Pain Points

BY 30 HOUR FAMINE TEAM

Tash McGill

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We call them the ‘pain points’. They are the often unspoken, yet overwhelming reasons why people don’t do things. Whether it’s a simple action in an online transaction, completing a survey, finishing an assignment or responding to email – everything from tasks of the daily grind to the really important, life-critical stuff (like visiting your dying grandmother), the reasons why we don’t get to it are usually because there’s a pain point somewhere.

I spend lots of time thinking about how to connect users with products. I think about how to move people from one interaction to another seamlessly, with as little drop off as possible. It’s because I’m trying to convince people of the value of my product, and trying to win them over to my cause. I’m trying to convert them to purchase, to book or to come back again, so I can have another chance at converting them.

The easiest way to do this is to remove the pain points. The little obstacles that give people reason to pause and reconsider the next step. We tend to invest all our energy in trying to get people to complete the main task, without spending energy solving the little problems along the way.

So, let me throw out something a little controversial. Imagine that your programme, group, activity is a product or service and your students are your users. Usually, the major problem you want to solve is connecting your students with your group or activity. Participation, right?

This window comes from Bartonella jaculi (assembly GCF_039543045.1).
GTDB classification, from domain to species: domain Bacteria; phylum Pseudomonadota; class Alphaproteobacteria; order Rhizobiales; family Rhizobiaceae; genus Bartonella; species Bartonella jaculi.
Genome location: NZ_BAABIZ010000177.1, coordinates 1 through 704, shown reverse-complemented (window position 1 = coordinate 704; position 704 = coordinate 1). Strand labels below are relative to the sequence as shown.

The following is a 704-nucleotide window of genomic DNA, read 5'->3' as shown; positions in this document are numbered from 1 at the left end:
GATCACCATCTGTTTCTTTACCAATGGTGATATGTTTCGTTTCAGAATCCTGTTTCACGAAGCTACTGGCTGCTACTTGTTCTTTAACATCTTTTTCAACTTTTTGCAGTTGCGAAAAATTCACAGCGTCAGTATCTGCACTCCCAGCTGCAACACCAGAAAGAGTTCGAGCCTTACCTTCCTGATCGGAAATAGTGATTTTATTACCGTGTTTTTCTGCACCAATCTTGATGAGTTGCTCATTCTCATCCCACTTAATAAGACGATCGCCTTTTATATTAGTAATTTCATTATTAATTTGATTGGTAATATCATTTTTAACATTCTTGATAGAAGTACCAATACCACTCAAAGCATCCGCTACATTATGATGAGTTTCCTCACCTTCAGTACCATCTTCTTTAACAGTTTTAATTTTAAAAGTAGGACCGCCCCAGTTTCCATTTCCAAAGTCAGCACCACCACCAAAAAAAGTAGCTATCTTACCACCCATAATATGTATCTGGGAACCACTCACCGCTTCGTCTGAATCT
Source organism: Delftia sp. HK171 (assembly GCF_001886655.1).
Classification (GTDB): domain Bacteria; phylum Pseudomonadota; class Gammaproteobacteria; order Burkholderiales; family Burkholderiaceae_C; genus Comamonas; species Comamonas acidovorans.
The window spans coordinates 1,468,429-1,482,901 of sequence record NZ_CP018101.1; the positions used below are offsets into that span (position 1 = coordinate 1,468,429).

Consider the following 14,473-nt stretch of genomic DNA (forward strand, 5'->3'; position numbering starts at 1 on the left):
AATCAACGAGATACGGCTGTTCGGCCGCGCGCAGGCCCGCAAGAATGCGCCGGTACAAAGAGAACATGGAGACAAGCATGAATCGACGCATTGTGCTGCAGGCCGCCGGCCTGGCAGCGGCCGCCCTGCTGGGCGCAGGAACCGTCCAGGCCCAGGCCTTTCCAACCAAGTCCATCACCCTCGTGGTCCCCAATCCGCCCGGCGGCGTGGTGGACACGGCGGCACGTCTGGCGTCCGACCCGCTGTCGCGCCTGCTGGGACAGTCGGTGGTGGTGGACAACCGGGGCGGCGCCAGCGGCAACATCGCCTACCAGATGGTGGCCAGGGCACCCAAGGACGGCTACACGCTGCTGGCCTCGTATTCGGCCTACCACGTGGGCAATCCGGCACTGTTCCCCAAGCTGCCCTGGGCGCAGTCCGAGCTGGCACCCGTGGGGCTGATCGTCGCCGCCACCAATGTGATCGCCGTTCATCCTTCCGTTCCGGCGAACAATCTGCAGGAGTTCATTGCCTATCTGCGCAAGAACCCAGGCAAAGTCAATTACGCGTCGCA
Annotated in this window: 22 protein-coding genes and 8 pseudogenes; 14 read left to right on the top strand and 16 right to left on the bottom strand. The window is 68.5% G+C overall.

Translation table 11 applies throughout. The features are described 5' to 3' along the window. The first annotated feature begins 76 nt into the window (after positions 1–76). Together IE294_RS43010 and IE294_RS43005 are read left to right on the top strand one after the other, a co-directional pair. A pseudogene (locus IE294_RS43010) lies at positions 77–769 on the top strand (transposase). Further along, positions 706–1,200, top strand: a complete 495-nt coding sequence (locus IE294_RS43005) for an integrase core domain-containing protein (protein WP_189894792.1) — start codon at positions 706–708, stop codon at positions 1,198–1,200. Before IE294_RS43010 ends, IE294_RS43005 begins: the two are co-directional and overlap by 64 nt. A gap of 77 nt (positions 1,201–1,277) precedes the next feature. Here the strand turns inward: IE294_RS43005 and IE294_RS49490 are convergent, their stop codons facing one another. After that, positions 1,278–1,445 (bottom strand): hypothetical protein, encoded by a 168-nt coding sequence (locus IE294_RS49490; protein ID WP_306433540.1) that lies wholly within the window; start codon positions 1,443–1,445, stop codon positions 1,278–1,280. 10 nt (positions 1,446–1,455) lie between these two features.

The most efficient and effective way to do this is to …..Stop trying to solve the big problem. Instead, focus your energy on trying to solve the little stuff. Even better, help your students to solve the little stuff for themselves. Help your student jump over the small obstacles and move past the pain points.

Pain points make themselves evident all the time – with verbal and non-verbal cues. Jake might say to you “I just never feel like there’s space for me to say what I think” or, when group discussions start – he might shut down and retreat into a corner.

You don’t need to solve this pain point for the whole group. In fact, it’s probably not an issue at all for some of your students. You don’t need to run a talk on listening and respecting each other. You just need to help Jake feel heard, or simply make space for him in the discussion by asking him to contribute and affirming his answer.

Little pain points often feel really big, but actually have relatively small, easy to execute solutions.

Likewise – solving world hunger in one go may not be the most convincing proposition for your students. There are a world of pain points they’ll see in that. But presenting them with proven, effective opportunities to make contributions that make a difference? Participating in that is easy.  Obstacle overcome.